When you think about Marriott, the hotel chain, chances are the first word you associate with the brand is not “publisher.” And yet, the company is attempting to rebrand itself as a media entity, in a move that’s emblematic of a broader trend in content marketing.
Marriott on Monday unveiled “Marriott Traveler,” its new digital publication for travel content. Developed by Marriott’s Creative and Content Studio, the magazine will feature city-specific fare with a focus on regional art, music, fashion, wellness, family, food and drink, all curated weekly by staff, digital influencers as well as local experts.
The first edition was a dive into New Orleans, featuring articles with titles like “Art After Dark in New Orleans” and “5 Places to Take Your Little Theater Geek in New Orleans.” Other recent content produced by the hotel company has included virtual reality gimmickry and even a feature film.
“Marriott.com is essentially our in-built media platform and will be our content hub,” said David Beebe, Marriott’s vp of content and creative marketing. “We want to use it to provide value to our consumers without directly selling something to them; we want to engage with them on their terms.”
And Marriott is hardly alone in its recent publishing posturing. In November, Airbnb launched its own quarterly magazine, Pineapple. Last month, Starbucks announced that it would be brewing long-form documentaries about social issues apart from its coffee. Red Bull, GE, Amex and Dell are all peddling content alongside their main products.
“Now that traditional media are not the gatekeepers and brands have the resources and technology to get in on the action, why wouldn’t they?” asked Jessica Lee, founder of content-services company Bizzbuzzcontent.
“Marriott and Starbucks are just the start,” said Content Marketing Institute founder Joe Pulizzi. “We are anticipating that in 10 years, the majority of online media (outside of user-generated content) will come from non-media companies.”
The strategy is not without its risks. Verizon folded its Wired-inspired tech lifestyle website SugarString within two months because the company couldn’t articulate where it fit in with the company’s overall marketing goals.
“Most [brands] don’t have the patience to make this happen,” said Pulizzi. “Most brands are seeking immediate rewards — more leads, shorter sales cycles.”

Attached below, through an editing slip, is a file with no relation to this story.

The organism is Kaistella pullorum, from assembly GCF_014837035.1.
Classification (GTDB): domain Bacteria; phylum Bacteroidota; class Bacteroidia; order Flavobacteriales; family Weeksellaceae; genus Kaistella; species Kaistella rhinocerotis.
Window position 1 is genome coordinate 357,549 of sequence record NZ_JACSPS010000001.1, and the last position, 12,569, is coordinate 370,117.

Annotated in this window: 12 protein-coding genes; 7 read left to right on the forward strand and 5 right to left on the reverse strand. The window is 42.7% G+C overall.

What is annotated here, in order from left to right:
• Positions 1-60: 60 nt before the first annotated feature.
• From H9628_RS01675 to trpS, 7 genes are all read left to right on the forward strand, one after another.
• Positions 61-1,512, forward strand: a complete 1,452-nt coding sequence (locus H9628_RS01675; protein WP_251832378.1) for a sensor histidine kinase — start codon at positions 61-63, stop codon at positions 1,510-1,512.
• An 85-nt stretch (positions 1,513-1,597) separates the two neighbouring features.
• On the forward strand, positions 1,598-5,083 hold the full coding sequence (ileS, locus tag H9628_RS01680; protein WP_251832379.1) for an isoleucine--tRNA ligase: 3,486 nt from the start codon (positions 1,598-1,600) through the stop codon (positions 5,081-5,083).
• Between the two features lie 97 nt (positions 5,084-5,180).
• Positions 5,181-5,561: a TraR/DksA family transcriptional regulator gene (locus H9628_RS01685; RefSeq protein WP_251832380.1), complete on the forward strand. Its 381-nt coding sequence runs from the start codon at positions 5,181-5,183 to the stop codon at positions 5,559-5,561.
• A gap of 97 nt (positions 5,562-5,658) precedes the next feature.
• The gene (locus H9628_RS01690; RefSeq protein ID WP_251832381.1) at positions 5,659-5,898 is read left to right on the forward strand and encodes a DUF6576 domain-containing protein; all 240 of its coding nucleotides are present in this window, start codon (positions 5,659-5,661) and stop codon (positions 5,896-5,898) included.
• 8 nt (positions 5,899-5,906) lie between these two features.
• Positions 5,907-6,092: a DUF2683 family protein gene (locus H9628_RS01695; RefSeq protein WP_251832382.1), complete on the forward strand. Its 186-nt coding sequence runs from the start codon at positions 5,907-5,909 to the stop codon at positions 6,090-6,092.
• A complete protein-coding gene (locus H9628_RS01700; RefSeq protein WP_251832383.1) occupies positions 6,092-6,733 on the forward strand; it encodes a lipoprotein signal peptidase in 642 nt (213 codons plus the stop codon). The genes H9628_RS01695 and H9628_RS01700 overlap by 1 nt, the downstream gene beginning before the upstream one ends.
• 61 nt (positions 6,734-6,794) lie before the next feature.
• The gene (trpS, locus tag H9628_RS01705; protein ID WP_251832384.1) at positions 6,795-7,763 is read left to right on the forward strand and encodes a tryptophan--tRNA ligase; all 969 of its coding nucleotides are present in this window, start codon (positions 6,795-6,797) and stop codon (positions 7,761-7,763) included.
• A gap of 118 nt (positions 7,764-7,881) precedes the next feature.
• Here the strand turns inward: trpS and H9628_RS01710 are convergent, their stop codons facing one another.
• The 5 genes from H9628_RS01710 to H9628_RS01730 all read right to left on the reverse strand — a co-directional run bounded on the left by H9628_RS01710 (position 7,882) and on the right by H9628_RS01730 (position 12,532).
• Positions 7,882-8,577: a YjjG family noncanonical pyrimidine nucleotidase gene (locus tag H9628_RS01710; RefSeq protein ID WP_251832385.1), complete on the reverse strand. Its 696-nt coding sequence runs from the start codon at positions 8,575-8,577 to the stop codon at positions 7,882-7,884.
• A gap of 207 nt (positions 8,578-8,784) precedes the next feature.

But ask any publisher, and they’ll tell you: Immediate rewards are hard to come by. For a brand to become a legitimate publisher in its own right requires an investment in time, people, workflow, platforms and tools and technology. The content needs to add value to the customers, be pushed out into the correct pipelines consistently and be distributed across the right channels.“Content marketing is a marathon; it’s not a sprint,” said Lisa LaCour, vp of global marketing at content-recommendation platform Outbrain.
“The biggest mistake is thinking that they can do it without busting their silos,” Tosca Fasso, Huge’s director of content strategy, added. “They need to understand that there has to be a fundamental change in the way they do business.”
Since its content studio’s inception in September last year, Marriott has produced a slate of TV shows, Web series and even a feature film. It plans to publish bylined content from a network of writers on the new digital property weekly and has also roped in former journalists and writers for it, including Marc Graser from Variety and freelance travel journalist Wayne Curtis.
“While content may be cheaper to produce because of the prevalence of social and digital media, the stakes are higher,” said Altimeter analyst Rebecca Lieb. “The travel space is highly commoditized, and differentiating is going to be a challenge.”
Image courtesy of Marriott.
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